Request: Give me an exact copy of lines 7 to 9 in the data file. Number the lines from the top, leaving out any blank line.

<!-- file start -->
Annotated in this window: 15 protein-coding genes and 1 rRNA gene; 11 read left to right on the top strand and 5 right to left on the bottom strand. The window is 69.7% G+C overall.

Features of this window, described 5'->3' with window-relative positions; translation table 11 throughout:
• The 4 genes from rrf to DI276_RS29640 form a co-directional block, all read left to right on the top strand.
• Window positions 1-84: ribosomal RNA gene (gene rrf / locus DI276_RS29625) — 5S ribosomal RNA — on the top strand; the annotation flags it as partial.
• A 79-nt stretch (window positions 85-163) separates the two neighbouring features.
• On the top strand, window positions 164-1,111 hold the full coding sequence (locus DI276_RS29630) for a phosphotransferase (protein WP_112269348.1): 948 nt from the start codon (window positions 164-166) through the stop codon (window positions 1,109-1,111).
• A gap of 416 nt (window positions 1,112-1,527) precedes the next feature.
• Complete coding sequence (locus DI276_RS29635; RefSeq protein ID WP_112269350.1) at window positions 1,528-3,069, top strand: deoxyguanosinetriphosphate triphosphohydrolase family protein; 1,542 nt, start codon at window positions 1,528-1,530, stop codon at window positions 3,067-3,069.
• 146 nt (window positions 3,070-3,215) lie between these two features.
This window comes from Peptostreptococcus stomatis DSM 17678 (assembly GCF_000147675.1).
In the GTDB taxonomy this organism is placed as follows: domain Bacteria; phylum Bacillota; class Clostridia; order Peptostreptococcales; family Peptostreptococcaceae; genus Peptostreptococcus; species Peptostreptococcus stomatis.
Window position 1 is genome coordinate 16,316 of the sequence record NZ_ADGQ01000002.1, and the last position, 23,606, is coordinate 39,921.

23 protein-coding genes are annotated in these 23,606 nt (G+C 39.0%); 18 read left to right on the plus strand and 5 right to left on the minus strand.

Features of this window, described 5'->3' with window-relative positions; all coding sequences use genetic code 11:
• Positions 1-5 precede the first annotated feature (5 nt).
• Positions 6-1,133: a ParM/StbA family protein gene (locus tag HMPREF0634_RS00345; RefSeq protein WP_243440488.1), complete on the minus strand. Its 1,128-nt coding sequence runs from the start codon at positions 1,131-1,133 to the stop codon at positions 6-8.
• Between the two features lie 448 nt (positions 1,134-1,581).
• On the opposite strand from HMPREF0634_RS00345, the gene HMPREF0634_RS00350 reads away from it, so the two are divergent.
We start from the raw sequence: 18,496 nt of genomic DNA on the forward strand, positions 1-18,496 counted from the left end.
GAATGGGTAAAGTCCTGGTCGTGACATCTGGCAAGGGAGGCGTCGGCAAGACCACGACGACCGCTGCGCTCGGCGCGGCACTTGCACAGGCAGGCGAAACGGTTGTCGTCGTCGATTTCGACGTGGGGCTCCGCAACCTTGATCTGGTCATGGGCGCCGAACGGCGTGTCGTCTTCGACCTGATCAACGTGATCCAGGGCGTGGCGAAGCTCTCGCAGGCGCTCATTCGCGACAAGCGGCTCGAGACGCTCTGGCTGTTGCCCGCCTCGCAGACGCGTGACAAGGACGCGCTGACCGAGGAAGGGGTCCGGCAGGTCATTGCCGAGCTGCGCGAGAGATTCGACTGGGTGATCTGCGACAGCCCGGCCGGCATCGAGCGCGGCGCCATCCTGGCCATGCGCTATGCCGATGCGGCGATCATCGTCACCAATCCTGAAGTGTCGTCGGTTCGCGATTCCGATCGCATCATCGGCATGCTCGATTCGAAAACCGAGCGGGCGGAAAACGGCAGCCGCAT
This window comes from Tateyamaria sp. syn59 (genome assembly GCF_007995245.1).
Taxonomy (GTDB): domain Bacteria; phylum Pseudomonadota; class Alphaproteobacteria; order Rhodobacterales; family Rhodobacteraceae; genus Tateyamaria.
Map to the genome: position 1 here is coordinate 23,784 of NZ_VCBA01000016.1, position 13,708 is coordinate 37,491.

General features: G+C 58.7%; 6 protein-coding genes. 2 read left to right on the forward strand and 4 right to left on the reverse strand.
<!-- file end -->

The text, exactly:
• A gap of 416 nt (window positions 1,112-1,527) precedes the next feature.
• Complete coding sequence (locus DI276_RS29635; RefSeq protein ID WP_112269350.1) at window positions 1,528-3,069, top strand: deoxyguanosinetriphosphate triphosphohydrolase family protein; 1,542 nt, start codon at window positions 1,528-1,530, stop codon at window positions 3,067-3,069.
• 146 nt (window positions 3,070-3,215) lie between these two features.